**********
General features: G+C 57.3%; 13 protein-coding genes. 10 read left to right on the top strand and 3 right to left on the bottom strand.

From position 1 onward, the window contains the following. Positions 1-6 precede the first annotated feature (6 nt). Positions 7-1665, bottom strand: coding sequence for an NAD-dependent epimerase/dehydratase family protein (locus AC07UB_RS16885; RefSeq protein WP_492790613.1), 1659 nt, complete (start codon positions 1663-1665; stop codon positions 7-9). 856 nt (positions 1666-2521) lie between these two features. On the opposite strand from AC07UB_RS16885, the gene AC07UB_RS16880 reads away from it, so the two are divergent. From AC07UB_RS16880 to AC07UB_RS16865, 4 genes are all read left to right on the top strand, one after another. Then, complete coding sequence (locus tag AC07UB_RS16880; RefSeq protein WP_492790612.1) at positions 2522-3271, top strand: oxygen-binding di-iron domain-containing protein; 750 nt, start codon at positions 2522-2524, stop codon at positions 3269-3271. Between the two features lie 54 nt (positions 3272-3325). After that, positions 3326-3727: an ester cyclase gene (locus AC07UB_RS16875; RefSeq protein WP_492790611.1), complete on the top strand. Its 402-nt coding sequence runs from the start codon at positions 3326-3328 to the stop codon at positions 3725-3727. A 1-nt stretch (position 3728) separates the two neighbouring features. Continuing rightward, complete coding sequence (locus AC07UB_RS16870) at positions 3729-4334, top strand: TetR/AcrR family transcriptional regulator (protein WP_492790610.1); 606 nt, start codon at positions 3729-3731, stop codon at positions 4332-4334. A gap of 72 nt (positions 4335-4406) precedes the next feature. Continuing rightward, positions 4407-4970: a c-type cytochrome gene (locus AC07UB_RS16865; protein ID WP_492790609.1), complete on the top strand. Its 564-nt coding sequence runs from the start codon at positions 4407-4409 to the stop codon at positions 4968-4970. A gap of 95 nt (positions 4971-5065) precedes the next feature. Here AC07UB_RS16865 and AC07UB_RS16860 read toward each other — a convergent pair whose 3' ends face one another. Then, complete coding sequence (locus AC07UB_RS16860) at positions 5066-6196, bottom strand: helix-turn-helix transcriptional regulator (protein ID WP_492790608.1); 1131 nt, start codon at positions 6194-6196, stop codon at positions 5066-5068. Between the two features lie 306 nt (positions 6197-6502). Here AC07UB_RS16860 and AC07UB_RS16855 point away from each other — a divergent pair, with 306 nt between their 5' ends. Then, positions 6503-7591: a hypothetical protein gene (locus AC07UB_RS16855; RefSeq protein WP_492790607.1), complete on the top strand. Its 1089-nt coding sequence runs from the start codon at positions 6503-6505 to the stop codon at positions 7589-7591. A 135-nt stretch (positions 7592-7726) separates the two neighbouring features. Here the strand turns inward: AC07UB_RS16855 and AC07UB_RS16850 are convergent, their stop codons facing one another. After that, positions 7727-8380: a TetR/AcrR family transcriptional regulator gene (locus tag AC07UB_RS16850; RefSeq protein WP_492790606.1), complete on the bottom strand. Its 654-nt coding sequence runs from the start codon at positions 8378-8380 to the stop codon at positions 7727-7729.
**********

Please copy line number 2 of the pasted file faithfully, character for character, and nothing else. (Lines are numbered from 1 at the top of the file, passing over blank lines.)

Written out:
From position 1 onward, the window contains the following. Positions 1-6 precede the first annotated feature (6 nt). Positions 7-1665, bottom strand: coding sequence for an NAD-dependent epimerase/dehydratase family protein (locus AC07UB_RS16885; RefSeq protein WP_492790613.1), 1659 nt, complete (start codon positions 1663-1665; stop codon positions 7-9). 856 nt (positions 1666-2521) lie between these two features. On the opposite strand from AC07UB_RS16885, the gene AC07UB_RS16880 reads away from it, so the two are divergent. From AC07UB_RS16880 to AC07UB_RS16865, 4 genes are all read left to right on the top strand, one after another. Then, complete coding sequence (locus tag AC07UB_RS16880; RefSeq protein WP_492790612.1) at positions 2522-3271, top strand: oxygen-binding di-iron domain-containing protein; 750 nt, start codon at positions 2522-2524, stop codon at positions 3269-3271. Between the two features lie 54 nt (positions 3272-3325). After that, positions 3326-3727: an ester cyclase gene (locus AC07UB_RS16875; RefSeq protein WP_492790611.1), complete on the top strand. Its 402-nt coding sequence runs from the start codon at positions 3326-3328 to the stop codon at positions 3725-3727. A 1-nt stretch (position 3728) separates the two neighbouring features. Continuing rightward, complete coding sequence (locus AC07UB_RS16870) at positions 3729-4334, top strand: TetR/AcrR family transcriptional regulator (protein WP_492790610.1); 606 nt, start codon at positions 3729-3731, stop codon at positions 4332-4334. A gap of 72 nt (positions 4335-4406) precedes the next feature. Continuing rightward, positions 4407-4970: a c-type cytochrome gene (locus AC07UB_RS16865; protein ID WP_492790609.1), complete on the top strand. Its 564-nt coding sequence runs from the start codon at positions 4407-4409 to the stop codon at positions 4968-4970. A gap of 95 nt (positions 4971-5065) precedes the next feature. Here AC07UB_RS16865 and AC07UB_RS16860 read toward each other — a convergent pair whose 3' ends face one another. Then, complete coding sequence (locus AC07UB_RS16860) at positions 5066-6196, bottom strand: helix-turn-helix transcriptional regulator (protein ID WP_492790608.1); 1131 nt, start codon at positions 6194-6196, stop codon at positions 5066-5068. Between the two features lie 306 nt (positions 6197-6502). Here AC07UB_RS16860 and AC07UB_RS16855 point away from each other — a divergent pair, with 306 nt between their 5' ends. Then, positions 6503-7591: a hypothetical protein gene (locus AC07UB_RS16855; RefSeq protein WP_492790607.1), complete on the top strand. Its 1089-nt coding sequence runs from the start codon at positions 6503-6505 to the stop codon at positions 7589-7591. A 135-nt stretch (positions 7592-7726) separates the two neighbouring features. Here the strand turns inward: AC07UB_RS16855 and AC07UB_RS16850 are convergent, their stop codons facing one another. After that, positions 7727-8380: a TetR/AcrR family transcriptional regulator gene (locus tag AC07UB_RS16850; RefSeq protein WP_492790606.1), complete on the bottom strand. Its 654-nt coding sequence runs from the start codon at positions 8378-8380 to the stop codon at positions 7727-7729.